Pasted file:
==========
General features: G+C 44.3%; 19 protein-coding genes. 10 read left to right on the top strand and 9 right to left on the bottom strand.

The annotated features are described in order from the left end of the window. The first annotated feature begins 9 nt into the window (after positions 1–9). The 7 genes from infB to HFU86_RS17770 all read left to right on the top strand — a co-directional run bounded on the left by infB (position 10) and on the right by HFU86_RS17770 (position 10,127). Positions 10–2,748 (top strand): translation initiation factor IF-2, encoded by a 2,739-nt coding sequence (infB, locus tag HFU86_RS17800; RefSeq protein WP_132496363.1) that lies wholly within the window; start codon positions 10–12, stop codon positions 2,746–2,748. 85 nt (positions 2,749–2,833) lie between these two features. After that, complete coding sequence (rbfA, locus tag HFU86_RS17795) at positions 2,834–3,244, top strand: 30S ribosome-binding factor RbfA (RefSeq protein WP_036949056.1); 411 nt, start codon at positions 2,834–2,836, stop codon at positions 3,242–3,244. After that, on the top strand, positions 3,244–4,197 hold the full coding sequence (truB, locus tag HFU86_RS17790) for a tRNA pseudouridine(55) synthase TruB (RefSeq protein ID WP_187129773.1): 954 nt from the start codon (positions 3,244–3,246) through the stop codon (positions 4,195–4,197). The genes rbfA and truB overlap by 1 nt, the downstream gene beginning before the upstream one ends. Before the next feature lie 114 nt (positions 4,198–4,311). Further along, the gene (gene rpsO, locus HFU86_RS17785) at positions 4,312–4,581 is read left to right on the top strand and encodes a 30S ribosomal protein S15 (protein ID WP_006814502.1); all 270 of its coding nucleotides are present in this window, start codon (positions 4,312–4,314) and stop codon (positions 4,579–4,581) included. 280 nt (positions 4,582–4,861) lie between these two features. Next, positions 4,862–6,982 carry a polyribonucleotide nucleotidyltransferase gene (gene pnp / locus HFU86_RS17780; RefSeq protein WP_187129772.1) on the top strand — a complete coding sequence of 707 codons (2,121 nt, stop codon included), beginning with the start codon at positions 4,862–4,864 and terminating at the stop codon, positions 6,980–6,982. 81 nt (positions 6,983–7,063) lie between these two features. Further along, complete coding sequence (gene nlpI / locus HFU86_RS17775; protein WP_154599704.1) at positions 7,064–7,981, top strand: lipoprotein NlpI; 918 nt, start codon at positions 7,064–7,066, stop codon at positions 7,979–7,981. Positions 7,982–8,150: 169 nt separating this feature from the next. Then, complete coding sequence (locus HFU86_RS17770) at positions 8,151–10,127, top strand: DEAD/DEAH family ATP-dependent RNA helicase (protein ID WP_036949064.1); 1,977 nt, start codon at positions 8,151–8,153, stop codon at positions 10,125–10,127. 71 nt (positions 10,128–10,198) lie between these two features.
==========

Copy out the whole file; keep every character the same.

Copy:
General features: G+C 44.3%; 19 protein-coding genes. 10 read left to right on the top strand and 9 right to left on the bottom strand.

The annotated features are described in order from the left end of the window. The first annotated feature begins 9 nt into the window (after positions 1–9). The 7 genes from infB to HFU86_RS17770 all read left to right on the top strand — a co-directional run bounded on the left by infB (position 10) and on the right by HFU86_RS17770 (position 10,127). Positions 10–2,748 (top strand): translation initiation factor IF-2, encoded by a 2,739-nt coding sequence (infB, locus tag HFU86_RS17800; RefSeq protein WP_132496363.1) that lies wholly within the window; start codon positions 10–12, stop codon positions 2,746–2,748. 85 nt (positions 2,749–2,833) lie between these two features. After that, complete coding sequence (rbfA, locus tag HFU86_RS17795) at positions 2,834–3,244, top strand: 30S ribosome-binding factor RbfA (RefSeq protein WP_036949056.1); 411 nt, start codon at positions 2,834–2,836, stop codon at positions 3,242–3,244. After that, on the top strand, positions 3,244–4,197 hold the full coding sequence (truB, locus tag HFU86_RS17790) for a tRNA pseudouridine(55) synthase TruB (RefSeq protein ID WP_187129773.1): 954 nt from the start codon (positions 3,244–3,246) through the stop codon (positions 4,195–4,197). The genes rbfA and truB overlap by 1 nt, the downstream gene beginning before the upstream one ends. Before the next feature lie 114 nt (positions 4,198–4,311). Further along, the gene (gene rpsO, locus HFU86_RS17785) at positions 4,312–4,581 is read left to right on the top strand and encodes a 30S ribosomal protein S15 (protein ID WP_006814502.1); all 270 of its coding nucleotides are present in this window, start codon (positions 4,312–4,314) and stop codon (positions 4,579–4,581) included. 280 nt (positions 4,582–4,861) lie between these two features. Next, positions 4,862–6,982 carry a polyribonucleotide nucleotidyltransferase gene (gene pnp / locus HFU86_RS17780; RefSeq protein WP_187129772.1) on the top strand — a complete coding sequence of 707 codons (2,121 nt, stop codon included), beginning with the start codon at positions 4,862–4,864 and terminating at the stop codon, positions 6,980–6,982. 81 nt (positions 6,983–7,063) lie between these two features. Further along, complete coding sequence (gene nlpI / locus HFU86_RS17775; protein WP_154599704.1) at positions 7,064–7,981, top strand: lipoprotein NlpI; 918 nt, start codon at positions 7,064–7,066, stop codon at positions 7,979–7,981. Positions 7,982–8,150: 169 nt separating this feature from the next. Then, complete coding sequence (locus HFU86_RS17770) at positions 8,151–10,127, top strand: DEAD/DEAH family ATP-dependent RNA helicase (protein ID WP_036949064.1); 1,977 nt, start codon at positions 8,151–8,153, stop codon at positions 10,125–10,127. 71 nt (positions 10,128–10,198) lie between these two features.